Wednesday, June 18, 2008

A Small Note on The Worth of Souls

I believe in people. I believe that in every person there is a divine spark of decency, goodness, and wisdom that they have a choice to foster or ignore.

As a Latter Day Saint, I believe that not only is every person I encounter quite literally a child of God and an inheritor of divine talents and goodness, but further that each person I encounter made a conscious choice in the premortal world to follow the "choice, responsibility, and growth" plan championed by our Savior, Jesus Christ and not the "security, slavery, and stagnation" plan of Satan. Indeed, that is our doctrine.

Consequently, I try not to oppose any specific person or group of people but rather to fight against sin, deceitful propaganda, and misguided philosophy. I think it is vital to remember to 'hate the sin, not the sinner.'

In war, hatred is often unleashed against people instead of the underlying problems. Worse yet, aggression in war (as opposed to just and defensive war) requires dehumanizing entire groups of people in order to unite the aggressive nation and allow soldiers to ignore their divine sense of 'right and wrong' as they carry out orders.

Indeed, I keep hearing from otherwise sensible people about the need to punish and bomb whole nations in the Arab world as if there are not innocent people in the way of these supposedly "precautionary bombings". Correct me if I am wrong, but I thought it was terrorism to kill innocent people in order to send "a message." Quite frankly I cannot condone terrorist tactics no matter who is conducting them.

I hear people say that those lives [the 'collateral damage' at Iraqi checkpoints, or in mistaken bombings in Afghanistan, or in a potential "pre-emption" in Iran] are worthless simply because the people are a certain religion or – just as thoughtlessly – because they haven't shown 'the sense to rise up against their own government'. The latter really riles me because how many Americans are willing to stand up against their own government when it behaves unwisely or immorally?

When people cite hateful newspaper articles and even State-sponsored propaganda in some of these countries, I marvel that we overlook our own inaccurate propaganda about the Muslim nations and our own hateful newspaper articles and media. How can we forget that President Bush pronounced four entire cultures as part of a so-called "Axis of Evil" not so many years ago. I don't know about you, but when somebody calls my whole country "Evil" it bothers me even if there are certain people, elements, [and even official State actions] in my country that I would agree are clearly immoral.

That kind of belligerent propaganda dehumanizes people. It allows atrocities to be committed. It is exactly the opposite of what brings peace or how Christ taught that we should behave.

The apostle Paul says - when talking about the need for the "whole armour of God" - that "we wrestle not against flesh and blood, but against principalities, against powers, against the rulers of the darkness of this world, against spiritual wickedness in high places."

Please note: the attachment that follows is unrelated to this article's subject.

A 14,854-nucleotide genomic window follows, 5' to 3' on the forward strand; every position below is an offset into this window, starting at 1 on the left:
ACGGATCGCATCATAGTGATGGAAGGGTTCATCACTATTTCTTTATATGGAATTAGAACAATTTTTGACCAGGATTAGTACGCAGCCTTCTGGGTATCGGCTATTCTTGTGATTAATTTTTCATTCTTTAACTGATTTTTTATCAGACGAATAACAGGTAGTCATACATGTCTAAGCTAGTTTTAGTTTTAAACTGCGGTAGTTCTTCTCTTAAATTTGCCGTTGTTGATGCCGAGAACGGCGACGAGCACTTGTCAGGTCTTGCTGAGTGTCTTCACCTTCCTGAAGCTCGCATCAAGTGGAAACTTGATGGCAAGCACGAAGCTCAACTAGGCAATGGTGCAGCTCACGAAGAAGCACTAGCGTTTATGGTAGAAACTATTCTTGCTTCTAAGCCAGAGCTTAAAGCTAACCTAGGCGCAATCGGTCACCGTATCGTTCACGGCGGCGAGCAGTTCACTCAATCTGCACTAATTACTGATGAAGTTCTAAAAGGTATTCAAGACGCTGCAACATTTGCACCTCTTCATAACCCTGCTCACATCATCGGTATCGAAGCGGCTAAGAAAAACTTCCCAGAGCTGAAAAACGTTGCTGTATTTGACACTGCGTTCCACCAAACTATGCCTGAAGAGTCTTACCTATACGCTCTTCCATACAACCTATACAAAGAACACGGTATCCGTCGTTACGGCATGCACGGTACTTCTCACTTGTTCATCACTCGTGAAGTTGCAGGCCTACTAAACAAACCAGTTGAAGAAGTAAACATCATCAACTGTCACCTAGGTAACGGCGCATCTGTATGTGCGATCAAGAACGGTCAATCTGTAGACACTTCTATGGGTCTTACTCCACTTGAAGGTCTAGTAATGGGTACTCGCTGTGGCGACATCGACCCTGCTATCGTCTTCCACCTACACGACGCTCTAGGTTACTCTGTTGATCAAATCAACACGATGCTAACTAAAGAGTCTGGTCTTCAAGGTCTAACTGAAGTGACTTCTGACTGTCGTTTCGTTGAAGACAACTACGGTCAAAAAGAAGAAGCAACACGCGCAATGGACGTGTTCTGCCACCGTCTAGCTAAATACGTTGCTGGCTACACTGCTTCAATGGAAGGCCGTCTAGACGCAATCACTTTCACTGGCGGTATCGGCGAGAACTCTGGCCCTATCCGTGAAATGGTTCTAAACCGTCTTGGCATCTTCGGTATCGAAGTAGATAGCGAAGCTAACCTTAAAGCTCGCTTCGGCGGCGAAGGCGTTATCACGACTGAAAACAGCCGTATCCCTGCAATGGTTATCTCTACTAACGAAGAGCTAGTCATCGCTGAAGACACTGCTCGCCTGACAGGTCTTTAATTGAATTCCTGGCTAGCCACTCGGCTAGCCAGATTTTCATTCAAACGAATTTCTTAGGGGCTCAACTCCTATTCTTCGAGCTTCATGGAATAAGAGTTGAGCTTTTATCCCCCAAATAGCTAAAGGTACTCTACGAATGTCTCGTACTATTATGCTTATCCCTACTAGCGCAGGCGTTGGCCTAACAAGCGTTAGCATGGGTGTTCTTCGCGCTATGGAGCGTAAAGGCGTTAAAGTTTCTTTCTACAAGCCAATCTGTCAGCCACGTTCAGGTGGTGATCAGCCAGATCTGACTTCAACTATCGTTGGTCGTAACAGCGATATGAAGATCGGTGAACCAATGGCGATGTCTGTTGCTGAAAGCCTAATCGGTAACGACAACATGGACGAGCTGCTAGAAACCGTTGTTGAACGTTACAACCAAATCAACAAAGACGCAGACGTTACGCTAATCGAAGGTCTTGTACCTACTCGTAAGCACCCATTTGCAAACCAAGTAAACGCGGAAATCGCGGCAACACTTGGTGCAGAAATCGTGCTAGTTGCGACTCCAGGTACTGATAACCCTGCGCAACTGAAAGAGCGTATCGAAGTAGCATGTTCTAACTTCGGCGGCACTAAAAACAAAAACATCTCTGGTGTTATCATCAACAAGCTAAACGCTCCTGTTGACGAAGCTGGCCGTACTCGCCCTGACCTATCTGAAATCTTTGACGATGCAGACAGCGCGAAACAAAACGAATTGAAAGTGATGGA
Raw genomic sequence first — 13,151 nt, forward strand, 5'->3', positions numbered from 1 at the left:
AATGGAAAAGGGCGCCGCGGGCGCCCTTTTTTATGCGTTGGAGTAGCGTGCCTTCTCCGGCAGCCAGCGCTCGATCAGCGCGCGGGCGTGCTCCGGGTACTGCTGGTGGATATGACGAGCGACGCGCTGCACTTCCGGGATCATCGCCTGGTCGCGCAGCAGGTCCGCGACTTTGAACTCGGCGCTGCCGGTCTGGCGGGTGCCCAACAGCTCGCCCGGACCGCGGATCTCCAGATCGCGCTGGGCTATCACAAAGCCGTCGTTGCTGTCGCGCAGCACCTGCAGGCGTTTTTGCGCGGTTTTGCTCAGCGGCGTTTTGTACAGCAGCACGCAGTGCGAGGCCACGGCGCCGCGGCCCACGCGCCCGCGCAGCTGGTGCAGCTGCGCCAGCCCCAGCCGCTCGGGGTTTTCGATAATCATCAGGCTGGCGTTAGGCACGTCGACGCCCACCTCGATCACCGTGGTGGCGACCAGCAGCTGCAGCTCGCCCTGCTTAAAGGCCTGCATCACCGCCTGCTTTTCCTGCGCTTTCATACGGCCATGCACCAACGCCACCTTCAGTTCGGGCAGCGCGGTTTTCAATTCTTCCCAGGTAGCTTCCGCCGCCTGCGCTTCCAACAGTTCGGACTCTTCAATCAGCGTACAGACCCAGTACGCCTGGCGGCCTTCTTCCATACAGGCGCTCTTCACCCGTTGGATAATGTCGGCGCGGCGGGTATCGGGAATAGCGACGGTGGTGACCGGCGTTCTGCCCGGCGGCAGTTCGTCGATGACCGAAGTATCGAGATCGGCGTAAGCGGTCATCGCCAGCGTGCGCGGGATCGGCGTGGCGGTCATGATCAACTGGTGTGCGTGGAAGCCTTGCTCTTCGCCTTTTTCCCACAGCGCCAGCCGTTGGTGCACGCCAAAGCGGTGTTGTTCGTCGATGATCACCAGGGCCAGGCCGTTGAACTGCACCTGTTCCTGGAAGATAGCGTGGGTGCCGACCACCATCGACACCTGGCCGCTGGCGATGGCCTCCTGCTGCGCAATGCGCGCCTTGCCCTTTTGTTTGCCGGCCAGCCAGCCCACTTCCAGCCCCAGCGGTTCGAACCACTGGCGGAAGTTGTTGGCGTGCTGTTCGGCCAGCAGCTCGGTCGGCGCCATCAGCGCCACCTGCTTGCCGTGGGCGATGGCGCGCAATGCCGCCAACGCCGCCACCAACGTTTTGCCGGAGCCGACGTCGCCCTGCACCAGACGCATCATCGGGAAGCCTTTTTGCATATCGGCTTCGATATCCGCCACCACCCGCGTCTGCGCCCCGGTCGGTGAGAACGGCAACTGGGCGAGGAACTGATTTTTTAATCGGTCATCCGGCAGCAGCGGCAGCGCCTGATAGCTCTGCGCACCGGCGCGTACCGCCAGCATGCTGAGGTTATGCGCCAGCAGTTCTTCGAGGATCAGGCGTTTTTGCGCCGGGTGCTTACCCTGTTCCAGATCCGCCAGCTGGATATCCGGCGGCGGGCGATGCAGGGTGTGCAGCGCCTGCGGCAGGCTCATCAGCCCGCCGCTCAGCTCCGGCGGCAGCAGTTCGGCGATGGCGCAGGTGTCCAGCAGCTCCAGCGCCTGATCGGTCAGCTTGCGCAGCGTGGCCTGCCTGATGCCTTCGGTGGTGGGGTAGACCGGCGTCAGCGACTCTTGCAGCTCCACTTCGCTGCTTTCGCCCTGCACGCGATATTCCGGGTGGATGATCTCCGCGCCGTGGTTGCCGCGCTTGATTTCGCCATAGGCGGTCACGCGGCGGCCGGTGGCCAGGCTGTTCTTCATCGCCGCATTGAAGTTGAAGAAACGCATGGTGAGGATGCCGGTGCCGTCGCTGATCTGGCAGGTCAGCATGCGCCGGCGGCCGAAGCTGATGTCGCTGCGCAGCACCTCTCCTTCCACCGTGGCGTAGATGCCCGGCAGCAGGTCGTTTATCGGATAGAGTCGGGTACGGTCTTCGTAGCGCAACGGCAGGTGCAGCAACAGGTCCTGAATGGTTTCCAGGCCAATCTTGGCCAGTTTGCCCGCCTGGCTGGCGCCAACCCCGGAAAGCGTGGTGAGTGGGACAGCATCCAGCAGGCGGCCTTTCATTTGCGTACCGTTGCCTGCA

Paul knew well. He was at one time the infamous "Saul" – a frighteningly successful fanatic in his persecution of what he considered blasphemy: the new Christian religion. But instead of opposing "Saul" (the person), the Savior countered the incorrect principles Saul had accepted – opening for Saul a chance at redemption and the opportunity to put considerable talent to better use. I'd like to see more Saul-to-Paul experiences all over the world. Our current political culture will certainly not accomplish that.

One of my main reasons for this blog is to do my small part to counter what I see as a major de-emphasis on the 'worth of souls' as people get caught up in the fear, excitement, and rhetoric of war. The rhetoric is really what I meant to address when I sat down to write this but I'll get to that in my next post.

There are most certainly dangerous people in this world mis-using their freedoms. But they can't be clearly defined by the arbitrary conveniences of ethnicities and national boundaries – and any campaign using those designations to justify violent engagement and conquest should be opposed by good people everywhere.

Any time one group of people starts believing they've forever cornered the market on 'civilization' and 'righteousness' to the denigration, exclusion, and exploitation of 'other' groups of people then they are ripe for God's wrath, not His blessings. Perhaps more so than any time in our history, our current foreign policy is extraordinarily condescending, prideful, and dismissive of other cultures and peoples.

The United States was founded on legally recognizing the divine value of each individual, the right of each nation to sovereignty, and the general application of the Christian "golden rule". Much of what the United States is pursuing today (both at home and abroad) is totally at odds with these bedrock principles; I believe we ignore 'the worth of souls' at our peril.

2 comments:

Connor Boyack said...

Great points, Doug. It's amazing how often we overlook the golden rule when dealing with people of other faiths, nationalities, and ethnicities.

Doug said...

Thanks Connor. I actually amended my original post now to include the phrase "golden rule" since that sums up what I was trying to comment on so well.

That's one of the things that I liked about Ron Paul in the Presidential debates. He asked more than once how we would feel as a nation if China, for instance, decided to invade and occupy Texas [or some U.S. region] in the interest of their national security. And then they established permanent military bases there from which they could intimidate and manage other nations like Mexico and Haiti . . . I get the impression that a relatively small number of people were really listening when he asked "Golden Rule" questions like that. :)